Introductions Are Stupid

Just a couple of days ago I took one of my earliest published novels over to my neighbor. As we sat on her front porch she opened the book to peruse it, as people usually do. She flipped past the title page and landed on the introduction. Holding the spot with her finger, she looked up at me and asked, “Why do authors write introductions?”
Her tone and facial expression—kind of screwed up with eyebrows half raised—told me that she felt like introductions were the stupidest thing on earth and she’d never deemed to read one in her entire life. And truthfully, I couldn’t say that I disagreed with her disdain. I can’t tell you how many times I’ve skipped over Introductions or “About this Book” explanations in the front of books. Which, if you think about it, is pretty hypocritical of me, considering every single one of my nonfiction books has some sort of explanatory text at the front of it.
But I wasn’t thinking of my own guilt at that moment. Nor was I commiserating with her that an introduction at the beginning of a fiction novel is a little weird and seems pointless. Instead I put on my best ‘because-I-said-so’ mom-voice and told her, “Well, I don’t know why other authors do it, but I wrote that one because I had something I felt the reader should know before reading the book.”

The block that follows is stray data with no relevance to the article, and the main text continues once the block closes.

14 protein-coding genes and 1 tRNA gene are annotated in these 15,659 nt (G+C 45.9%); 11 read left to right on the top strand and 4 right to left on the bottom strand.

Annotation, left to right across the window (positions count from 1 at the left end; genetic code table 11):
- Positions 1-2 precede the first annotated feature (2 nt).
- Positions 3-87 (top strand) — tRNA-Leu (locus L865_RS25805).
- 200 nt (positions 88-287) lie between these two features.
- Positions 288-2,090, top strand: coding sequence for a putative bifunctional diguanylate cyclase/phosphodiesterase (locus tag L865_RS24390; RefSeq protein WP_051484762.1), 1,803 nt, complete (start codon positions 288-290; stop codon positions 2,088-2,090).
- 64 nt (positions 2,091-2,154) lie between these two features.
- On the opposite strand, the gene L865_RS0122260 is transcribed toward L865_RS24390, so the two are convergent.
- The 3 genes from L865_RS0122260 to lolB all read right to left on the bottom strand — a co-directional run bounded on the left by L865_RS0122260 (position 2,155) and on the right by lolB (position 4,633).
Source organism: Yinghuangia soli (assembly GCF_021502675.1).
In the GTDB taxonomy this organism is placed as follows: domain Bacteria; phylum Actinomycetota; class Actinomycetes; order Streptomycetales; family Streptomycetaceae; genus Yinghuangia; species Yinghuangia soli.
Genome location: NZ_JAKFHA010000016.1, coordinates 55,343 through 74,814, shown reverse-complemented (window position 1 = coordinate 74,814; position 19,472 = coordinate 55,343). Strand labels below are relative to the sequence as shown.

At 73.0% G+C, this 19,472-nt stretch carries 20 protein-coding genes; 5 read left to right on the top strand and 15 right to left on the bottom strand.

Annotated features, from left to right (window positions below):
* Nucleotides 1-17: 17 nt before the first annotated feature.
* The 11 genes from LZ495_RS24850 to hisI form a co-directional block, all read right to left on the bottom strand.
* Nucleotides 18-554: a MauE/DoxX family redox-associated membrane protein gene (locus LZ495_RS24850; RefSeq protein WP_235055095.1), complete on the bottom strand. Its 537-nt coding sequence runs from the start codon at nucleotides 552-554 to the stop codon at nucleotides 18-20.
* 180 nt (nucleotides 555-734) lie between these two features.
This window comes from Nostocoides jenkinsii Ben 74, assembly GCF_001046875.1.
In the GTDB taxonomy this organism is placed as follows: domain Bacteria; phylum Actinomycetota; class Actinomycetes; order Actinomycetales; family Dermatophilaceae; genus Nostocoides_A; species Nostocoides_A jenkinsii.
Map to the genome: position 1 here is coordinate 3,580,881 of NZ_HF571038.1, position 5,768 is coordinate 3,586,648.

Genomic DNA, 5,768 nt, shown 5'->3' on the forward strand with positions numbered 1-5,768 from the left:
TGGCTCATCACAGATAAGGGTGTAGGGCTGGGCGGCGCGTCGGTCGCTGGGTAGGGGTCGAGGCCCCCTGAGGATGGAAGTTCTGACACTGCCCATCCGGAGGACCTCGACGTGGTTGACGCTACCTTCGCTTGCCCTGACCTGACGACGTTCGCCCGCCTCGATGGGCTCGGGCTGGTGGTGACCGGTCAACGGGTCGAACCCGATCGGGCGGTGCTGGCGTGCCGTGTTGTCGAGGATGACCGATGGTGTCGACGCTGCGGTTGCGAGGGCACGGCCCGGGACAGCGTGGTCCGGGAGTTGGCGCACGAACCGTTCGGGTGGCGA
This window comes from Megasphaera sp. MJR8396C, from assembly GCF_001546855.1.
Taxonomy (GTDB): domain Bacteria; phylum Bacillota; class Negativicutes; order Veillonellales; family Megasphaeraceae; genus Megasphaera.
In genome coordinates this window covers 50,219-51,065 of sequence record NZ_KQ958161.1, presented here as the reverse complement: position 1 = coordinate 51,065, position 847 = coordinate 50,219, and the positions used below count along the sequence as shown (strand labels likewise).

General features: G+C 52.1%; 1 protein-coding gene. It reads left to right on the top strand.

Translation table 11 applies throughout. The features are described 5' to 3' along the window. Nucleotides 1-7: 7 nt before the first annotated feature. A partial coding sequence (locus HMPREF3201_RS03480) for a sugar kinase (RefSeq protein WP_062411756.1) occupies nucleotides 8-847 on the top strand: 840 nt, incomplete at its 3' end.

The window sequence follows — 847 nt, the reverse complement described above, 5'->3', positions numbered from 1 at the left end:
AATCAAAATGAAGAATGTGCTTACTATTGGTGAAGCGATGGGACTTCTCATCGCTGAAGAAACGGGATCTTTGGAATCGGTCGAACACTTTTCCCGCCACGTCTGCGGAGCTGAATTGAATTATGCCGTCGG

“Okay,” she said, her voice quiet as she gingerly set down the book as if one of us—the book or I—might bite her. But I knew, without a doubt, she’d be reading that damned introduction later. And days later when she was telling me what she thought of the book, my suspicions were confirmed. She had read the introduction, and it had given her information she’d needed to better enjoy the book.
This is my long-winded way of telling you that I know introductions are boring and stupid. I’ve got shit to explain, but because I really want you to read it, I made it Chapter One, instead. Enjoy.